Japan must strongly protest Russia’s threats to ‘seize’ joint project

Russia’s unilateral actions to threaten Japan’s energy security can never be tolerated.

Russian President Vladimir Putin has signed a presidential decree to transfer the rights to the Russian Far East’s Sakhalin-2 oil and natural gas project, which Japanese trading houses have also invested in, to a new operating company to be established by Moscow.

The possibility has arisen that Japanese firms will be excluded from the project due to the de facto “seizure” by the Russian government.

Japanese trading houses Mitsui & Co. and Mitsubishi Corp. have invested in Sakhalin-2 to supply liquefied natural gas to Japanese electricity and gas companies. It has been reported that Russian-produced LNG accounts for about 9% of Japan’s LNG imports, with most of the imports from Russia coming from Sakhalin-2.

In the wake of Russia’s invasion of Ukraine, Russia has designated countries that impose sanctions on it as “unfriendly nations” and has used its exports of natural resources as a means of intimidation and retaliation toward those countries. Russia has cut off gas supplies to the Netherlands and Denmark and sharply reduced supplies to Germany.

It is obvious that Putin aims to rattle Japan with the latest presidential decree.

Reacting against comments by Prime Minister Fumio Kishida on a proposal under consideration by the Group of Seven leading industrialized nations to impose sanctions on Russian oil, former Russian President Dmitry Medvedev said on social media that Japan “would have neither oil nor gas from Russia.”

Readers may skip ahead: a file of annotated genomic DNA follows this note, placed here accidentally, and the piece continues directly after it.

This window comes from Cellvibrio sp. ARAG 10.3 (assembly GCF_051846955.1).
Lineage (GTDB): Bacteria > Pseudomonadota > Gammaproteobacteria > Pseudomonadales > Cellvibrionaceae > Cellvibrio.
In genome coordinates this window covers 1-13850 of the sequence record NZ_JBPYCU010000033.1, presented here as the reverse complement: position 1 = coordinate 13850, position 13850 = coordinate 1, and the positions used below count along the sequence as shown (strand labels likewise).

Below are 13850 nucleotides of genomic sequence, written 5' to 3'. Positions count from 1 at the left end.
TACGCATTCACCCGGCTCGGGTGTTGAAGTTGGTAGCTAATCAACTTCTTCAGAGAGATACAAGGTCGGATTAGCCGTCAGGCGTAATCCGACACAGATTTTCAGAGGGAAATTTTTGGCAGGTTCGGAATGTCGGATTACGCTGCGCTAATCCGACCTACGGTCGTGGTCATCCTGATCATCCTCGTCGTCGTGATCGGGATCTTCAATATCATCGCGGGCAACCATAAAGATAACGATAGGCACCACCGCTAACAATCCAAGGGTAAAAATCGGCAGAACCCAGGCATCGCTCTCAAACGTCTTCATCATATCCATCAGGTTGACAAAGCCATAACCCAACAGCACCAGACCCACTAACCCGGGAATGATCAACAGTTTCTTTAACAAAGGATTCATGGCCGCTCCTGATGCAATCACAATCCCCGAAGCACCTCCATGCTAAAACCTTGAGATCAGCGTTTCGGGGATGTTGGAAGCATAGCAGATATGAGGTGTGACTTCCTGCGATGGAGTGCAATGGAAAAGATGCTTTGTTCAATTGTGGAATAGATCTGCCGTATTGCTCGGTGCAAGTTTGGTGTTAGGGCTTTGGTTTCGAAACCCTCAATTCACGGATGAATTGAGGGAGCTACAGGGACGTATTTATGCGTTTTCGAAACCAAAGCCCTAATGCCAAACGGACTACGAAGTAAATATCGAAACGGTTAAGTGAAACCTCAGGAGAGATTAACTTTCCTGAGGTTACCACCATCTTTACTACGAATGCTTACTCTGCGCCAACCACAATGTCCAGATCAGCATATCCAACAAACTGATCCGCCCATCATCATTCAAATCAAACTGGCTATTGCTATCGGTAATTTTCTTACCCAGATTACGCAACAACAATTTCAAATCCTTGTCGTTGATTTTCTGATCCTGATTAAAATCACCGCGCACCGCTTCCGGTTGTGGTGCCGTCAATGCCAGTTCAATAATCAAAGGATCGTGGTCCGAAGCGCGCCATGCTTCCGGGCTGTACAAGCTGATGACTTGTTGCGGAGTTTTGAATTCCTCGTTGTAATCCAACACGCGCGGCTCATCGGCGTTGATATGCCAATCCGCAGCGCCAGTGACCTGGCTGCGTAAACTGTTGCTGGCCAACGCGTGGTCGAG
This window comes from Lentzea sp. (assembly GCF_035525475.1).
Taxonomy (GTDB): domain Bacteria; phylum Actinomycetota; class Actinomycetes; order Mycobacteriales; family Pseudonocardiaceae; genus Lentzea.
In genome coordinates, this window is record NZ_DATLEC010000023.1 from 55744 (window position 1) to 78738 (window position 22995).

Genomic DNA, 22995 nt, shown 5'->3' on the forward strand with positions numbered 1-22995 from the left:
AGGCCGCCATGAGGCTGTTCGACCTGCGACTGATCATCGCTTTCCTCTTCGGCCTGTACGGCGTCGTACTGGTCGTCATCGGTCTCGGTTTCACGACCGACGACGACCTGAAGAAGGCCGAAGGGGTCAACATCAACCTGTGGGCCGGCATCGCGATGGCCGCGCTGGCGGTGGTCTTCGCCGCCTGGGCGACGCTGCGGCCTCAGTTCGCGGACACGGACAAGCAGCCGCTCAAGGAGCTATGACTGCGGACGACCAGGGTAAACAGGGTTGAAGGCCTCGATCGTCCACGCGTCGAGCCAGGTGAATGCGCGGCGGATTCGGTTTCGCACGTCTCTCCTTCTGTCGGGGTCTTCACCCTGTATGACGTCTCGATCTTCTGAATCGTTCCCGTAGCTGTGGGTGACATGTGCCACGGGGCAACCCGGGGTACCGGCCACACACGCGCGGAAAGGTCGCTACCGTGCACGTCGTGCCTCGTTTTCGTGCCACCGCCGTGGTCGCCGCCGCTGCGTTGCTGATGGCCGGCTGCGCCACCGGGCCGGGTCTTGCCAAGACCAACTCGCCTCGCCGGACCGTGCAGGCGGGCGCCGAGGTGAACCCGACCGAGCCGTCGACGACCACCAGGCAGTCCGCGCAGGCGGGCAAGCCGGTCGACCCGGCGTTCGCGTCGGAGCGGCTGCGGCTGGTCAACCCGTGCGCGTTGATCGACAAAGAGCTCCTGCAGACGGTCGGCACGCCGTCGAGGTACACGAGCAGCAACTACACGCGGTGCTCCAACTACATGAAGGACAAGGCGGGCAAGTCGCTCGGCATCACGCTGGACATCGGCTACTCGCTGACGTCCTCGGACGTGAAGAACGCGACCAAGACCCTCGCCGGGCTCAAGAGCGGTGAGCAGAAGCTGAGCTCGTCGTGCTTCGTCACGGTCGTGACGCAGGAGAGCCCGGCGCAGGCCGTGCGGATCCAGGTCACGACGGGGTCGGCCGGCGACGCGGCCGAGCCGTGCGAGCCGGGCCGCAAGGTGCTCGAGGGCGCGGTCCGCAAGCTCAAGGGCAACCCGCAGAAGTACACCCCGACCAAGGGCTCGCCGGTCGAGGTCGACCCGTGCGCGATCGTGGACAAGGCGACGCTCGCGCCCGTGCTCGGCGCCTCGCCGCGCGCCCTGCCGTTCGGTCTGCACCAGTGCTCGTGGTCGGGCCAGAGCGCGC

The reason, however, why Japan as well as many other nations continue to impose sanctions on Russia is Moscow’s barbaric act of violating international law by invading Ukraine. All fault lies with Russia. Attempting to retaliate by undermining the legitimate interests of other countries is completely unreasonable.

According to the presidential decree, if a Japanese firm wishes to continue operations in Sakhalin-2, it will have to indicate its intention within one month after the establishment of the new Russian company to accept the conditions presented by the Russian government for acquiring stakes in the new company.

However, it is totally unclear what conditions Russia will impose.

Japanese power and gas companies have concluded contracts to purchase Sakhalin-2 LNG over an extended period of 15 to 20 years. If the contracts are unilaterally canceled, that is an outrage that ignores the principles of commercial transactions.

It is quite natural that some people in Japanese business circles are saying very few private companies will invest in Russia in the future.

Once again, the risk of relying on Russian resources has been highlighted.

The Japanese government should strongly protest Russia’s action. At the same time, in preparation for the suspension of imports, Japan should work swiftly on finding alternative suppliers of LNG. It is also essential to promote the restart of nuclear power plants.

Japan must strengthen cooperation with the international community, especially the G7, to find ways to secure stable energy supplies.

(From The Yomiuri Shimbun, July 7, 2022)